Things were changed again in 1997 when the library relocated to its third location at 800 East Broad Street. The old location transformed into the Patrick Henry Executive Office Building, and this end of Capitol Street was filled in to make a driveway for the Commonwealth’s fleet of gubernatorial SUVs.

(Jaquelin Taylor Row is part of the Atlas RVA! Project)


Print Sources

  • [HOR] Houses of Old Richmond. Mary Wingfield Scott. 1941.

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Downtown

Must-See RVA! — Scott-Clarke House

A look into the history of Richmond places that are still part of our landscape.

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January 2020

9 South Fifth Street
Built, 1841
January 2020

Home to an entertaining talker.

[HOR]

[HOR]

The dwelling generally called the Clarke house was built in 1841 by James Scott. The executors of John Allan’s estate had sold Scott the quarter-square that had once been part of the garden of “Moldavia,” and James Scott sold the corner at Cary Street to William Barret and built his own home just south of the Allan house. Scott was one of the tobacconists who gravitated to Fifth Street in the ’forties. Born in Scotland in 1773, he had emigrated to Virginia in 1798, first settling in Manchester, where he was in the tobacco export business. He married the daughter of Archibald Freeland.

[HOR]

[HOR]

For about twenty years he lived in Freeland’s house on what is now Bainbridge Street. Mr. Scott died in 1861. His wife continued until her death in 1876 to live in their Fifth Street house with her daughter Ellen, who had married Captain Maxwell T. Clarke.

January 2020

January 2020

Apparently Captain Clarke was a great favorite, and his name is that most identified with the house in the minds of older Richmonders. He had served in both the army and the navy of the Confederacy and for many years was in the leaf tobacco business with his brother-in-law James A. Scott, under the firm name of Scott and Clarke.

[RVCJ03] — R. L. Christian & Co. at 816 East Main Street, circa 1903

[RVCJ03] — R. L. Christian & Co. at 816 East Main Street, circa 1903

In later years he was assistant cashier of R. L. Christian and Co. Mr. Munford describes Captain Clarke as “erect, of patrician appearance, and a most entertaining talker.” An elder of the nearby Second Presbyterian Church, he was buried from there when he died at eighty-one in 1911.

January 2020

January 2020

The house had been sold in 1897 and has since passed through many hands. In appearance it is a curious compromise between the problem “to stucco or not to stucco,” which every builder in the ’forties must have faced. The Clarke house was not stuccoed, but was painted a light color, now partly worn off and not unattractive. It has a belt-course as well as window sills and a porch of granite. The rear porch has square pillars, the entrance porch Doric columns.

January 2020

January 2020

Inside, the arrangement is similar to that of the Bransford house—a square entrance hall, the stair to the left, and two rooms across the back. The trim is much less elaborate, and the mantels are for the most part of wood.

January 2020

January 2020

Today, the old house is leased as office space, a nice retirement gig for a 179-year-old house. Currently, it’s the home of Canal Capital Management.

(Scott-Clarke House is part of the Atlas RVA! Project)


Print Sources

  • [HOR] Houses of Old Richmond. Mary Wingfield Scott. 1941.
  • [RVCJ03] Richmond, Virginia: The City on the James: The Book of Its Chamber of Commerce and Principal Business Interests. G. W. Engelhardt. 1903.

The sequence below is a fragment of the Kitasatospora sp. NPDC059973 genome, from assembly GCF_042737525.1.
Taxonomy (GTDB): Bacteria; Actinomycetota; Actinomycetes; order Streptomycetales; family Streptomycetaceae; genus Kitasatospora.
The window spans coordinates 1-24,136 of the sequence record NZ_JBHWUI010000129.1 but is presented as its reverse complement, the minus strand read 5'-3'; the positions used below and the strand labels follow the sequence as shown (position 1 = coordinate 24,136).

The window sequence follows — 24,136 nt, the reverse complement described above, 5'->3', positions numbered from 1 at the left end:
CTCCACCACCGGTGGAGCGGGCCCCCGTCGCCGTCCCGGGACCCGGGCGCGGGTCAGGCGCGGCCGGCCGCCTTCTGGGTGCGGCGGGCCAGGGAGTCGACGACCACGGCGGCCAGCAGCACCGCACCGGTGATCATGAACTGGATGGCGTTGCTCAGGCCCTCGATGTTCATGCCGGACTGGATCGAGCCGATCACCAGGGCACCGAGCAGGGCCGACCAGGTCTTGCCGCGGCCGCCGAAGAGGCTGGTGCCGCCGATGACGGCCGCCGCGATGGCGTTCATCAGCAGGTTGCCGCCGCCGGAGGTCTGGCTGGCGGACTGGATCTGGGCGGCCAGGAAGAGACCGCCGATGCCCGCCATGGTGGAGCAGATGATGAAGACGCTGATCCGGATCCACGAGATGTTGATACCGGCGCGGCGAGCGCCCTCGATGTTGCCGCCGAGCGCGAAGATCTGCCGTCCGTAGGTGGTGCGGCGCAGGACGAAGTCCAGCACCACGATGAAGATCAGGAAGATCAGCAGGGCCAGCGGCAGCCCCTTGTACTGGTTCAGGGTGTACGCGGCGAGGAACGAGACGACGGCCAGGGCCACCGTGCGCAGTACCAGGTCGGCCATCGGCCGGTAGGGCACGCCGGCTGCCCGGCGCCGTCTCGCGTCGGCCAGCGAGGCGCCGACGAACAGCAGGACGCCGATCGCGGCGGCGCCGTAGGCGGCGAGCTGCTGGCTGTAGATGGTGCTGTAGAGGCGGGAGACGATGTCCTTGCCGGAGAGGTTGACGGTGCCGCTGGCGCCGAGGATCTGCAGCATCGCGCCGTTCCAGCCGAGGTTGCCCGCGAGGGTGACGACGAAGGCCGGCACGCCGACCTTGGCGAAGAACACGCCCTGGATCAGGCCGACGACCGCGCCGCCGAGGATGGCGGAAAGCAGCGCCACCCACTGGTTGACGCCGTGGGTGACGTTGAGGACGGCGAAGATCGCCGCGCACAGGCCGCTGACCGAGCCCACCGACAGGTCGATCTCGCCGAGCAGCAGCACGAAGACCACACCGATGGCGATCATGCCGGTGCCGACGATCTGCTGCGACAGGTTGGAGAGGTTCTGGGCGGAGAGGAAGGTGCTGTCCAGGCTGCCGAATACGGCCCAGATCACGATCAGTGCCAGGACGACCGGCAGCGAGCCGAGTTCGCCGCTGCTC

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GRTC Pulse riders can now experience Richmond history by scanning QR codes at bus stations

Pulse riders are one scan away from experiencing Richmond history thanks to a partnership between the Valentine, GRTC, and VCU. 

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Thanks to an innovative partnership between the Valentine, GRTC and Virginia Commonwealth University, riders will be able to use QR codes at each of the 14 Pulse stops across the city to access easily-digestible Richmond stories.

Each QR code links riders to a webpage showcasing nearby sites of interest, upcoming events and a brief history of the area, complete with archival photos.

“We’re so happy to be working with two such distinguished Richmond institutions,” GRTC Chief Executive Officer Julie Timm said. “GRTC is dedicated to serving the community, and this is another opportunity to help Richmonders navigate their city.”

The QR codes can be found on the glass map illustrations of each Pulse platform. The Valentine provided research support for the project, developing relevant, accessible content for each stop in a way that riders can easily interact with.

Explore the Past on the Pulse is about engaging riders and providing opportunities for Richmonders to learn more about the spaces and the neighborhoods they frequent,” said Valentine Director Bill Martin. “This project makes Richmond history more accessible because you don’t have to go track this information down. Instead, the information comes to you, wherever you are.”

Dr. John Kneebone, VCU professor emeritus, was instrumental in developing Explore the Past on the Pulse and worked with graduate students to develop an early iteration of the project.

“This project appealed to me as a teacher because my History graduate students could apply their skills and abilities to coursework with an obvious real-world application,” Dr. Kneebone said. “I tested the project the summer before class and it was very feasible. As a class project, too, it enabled the students to both collaborate and work individually. At semester’s end, the students presented their work to the Valentine and GRTC. Today when I ride the Pulse, I find myself engaged historically with my whereabouts, and now other riders can, too.”

As part of their ongoing class project, VCU students also provided technical and content feedback on Explore the Past on the Pulse.

You too can Explore the Past on the Pulse at any of the 14 Pulse Stops across the city by using your phone to scan the QR codes available at each Pulse station or directly through the GRTC website.